A highly experimental implant that delivers electrical stimulation to the spinal cord has substantially improved mobility for one man with advanced Parkinson’s disease, according to a report published today in Nature Medicine.
The technology, developed by researchers at the Swiss Federal Institute of Technology in Lausanne (EPFL), enables the man to walk fluidly and to navigate terrain without falling — something he couldn’t do before the treatment. Parkinson’s causes uncontrollable movements and difficulty with coordination that worsens over time.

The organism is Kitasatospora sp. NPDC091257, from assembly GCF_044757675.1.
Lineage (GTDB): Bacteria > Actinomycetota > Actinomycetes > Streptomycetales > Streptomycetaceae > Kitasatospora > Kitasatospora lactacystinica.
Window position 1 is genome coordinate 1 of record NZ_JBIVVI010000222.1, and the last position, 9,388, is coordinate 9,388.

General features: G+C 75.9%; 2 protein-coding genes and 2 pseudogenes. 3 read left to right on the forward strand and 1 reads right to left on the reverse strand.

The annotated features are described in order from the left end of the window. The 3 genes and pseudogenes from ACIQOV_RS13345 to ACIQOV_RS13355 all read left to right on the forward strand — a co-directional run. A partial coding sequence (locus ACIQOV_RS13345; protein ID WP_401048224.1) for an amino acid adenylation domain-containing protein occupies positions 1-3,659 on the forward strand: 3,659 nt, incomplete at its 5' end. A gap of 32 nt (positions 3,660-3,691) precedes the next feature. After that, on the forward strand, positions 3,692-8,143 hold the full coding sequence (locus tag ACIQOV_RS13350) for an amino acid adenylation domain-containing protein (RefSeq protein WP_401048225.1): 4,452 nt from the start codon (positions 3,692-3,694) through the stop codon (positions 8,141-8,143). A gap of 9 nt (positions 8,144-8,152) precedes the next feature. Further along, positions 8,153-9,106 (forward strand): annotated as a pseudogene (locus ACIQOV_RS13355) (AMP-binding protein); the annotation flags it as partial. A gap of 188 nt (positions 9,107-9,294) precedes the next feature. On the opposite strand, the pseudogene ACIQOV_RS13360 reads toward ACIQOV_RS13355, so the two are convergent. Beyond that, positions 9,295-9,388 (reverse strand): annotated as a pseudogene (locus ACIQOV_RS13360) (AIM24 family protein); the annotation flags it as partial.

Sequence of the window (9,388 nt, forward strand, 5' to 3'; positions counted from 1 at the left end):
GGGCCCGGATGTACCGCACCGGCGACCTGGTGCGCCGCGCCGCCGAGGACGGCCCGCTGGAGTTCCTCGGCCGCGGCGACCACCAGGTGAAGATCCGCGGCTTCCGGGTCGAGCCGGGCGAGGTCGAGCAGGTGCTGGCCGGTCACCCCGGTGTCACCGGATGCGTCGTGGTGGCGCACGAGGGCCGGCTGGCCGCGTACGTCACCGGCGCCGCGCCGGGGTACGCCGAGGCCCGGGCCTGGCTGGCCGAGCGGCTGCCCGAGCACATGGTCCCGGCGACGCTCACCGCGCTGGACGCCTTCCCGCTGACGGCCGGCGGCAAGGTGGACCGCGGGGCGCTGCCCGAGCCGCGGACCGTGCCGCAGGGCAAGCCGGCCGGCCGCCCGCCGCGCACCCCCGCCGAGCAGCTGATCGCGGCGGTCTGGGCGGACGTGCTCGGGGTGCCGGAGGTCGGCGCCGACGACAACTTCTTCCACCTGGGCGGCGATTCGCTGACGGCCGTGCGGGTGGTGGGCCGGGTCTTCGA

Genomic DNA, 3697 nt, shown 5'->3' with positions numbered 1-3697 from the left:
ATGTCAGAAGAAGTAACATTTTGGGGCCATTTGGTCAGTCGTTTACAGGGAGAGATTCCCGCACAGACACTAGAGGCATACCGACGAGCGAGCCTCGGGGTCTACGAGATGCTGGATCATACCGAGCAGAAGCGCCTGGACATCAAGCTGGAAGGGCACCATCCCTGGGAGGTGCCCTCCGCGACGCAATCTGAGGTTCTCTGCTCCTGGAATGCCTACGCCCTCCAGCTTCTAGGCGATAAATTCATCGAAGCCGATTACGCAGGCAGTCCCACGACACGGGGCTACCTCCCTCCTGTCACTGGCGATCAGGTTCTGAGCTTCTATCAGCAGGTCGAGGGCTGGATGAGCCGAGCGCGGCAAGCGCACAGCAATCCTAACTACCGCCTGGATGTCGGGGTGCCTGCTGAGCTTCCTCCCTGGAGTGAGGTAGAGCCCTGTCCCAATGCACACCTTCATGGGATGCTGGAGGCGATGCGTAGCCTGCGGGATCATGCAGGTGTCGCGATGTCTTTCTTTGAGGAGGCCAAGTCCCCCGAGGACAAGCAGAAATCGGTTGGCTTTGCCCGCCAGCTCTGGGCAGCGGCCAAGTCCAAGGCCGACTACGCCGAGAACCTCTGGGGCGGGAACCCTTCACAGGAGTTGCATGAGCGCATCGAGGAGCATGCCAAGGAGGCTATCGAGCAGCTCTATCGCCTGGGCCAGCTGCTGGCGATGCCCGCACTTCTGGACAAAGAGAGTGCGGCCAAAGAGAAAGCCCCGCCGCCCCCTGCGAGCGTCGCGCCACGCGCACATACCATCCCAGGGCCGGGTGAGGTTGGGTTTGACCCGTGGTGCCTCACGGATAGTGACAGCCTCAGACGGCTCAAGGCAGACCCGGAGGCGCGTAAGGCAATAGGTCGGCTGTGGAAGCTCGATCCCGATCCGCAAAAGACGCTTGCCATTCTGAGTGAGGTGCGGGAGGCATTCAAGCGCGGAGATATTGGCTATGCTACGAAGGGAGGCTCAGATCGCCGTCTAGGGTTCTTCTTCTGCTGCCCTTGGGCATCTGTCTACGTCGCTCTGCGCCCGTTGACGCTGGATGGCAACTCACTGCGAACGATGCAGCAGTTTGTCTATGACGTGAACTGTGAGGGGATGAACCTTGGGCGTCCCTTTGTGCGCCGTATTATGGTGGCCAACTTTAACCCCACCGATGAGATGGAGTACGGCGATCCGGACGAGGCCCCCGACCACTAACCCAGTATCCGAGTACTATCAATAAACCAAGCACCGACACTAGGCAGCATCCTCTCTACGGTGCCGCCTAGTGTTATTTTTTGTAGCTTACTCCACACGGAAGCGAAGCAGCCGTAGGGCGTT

The effects of the treatment have lasted for two years. “There are no therapies to address the severe gait problems that occur at a later stage of Parkinson’s, so it’s impressive to see him walking,” says Jocelyne Bloch, a neurosurgeon at the EPFL and a lead author of the paper.
But with only one individual tested, it remains unclear whether the approach will work for other people with the disease. The next step “would be to do a randomized, controlled trial”, says Susan Harkema, a neuroscientist at the University of Louisville in Kentucky who works on stimulation therapy in people with spinal cord injuries.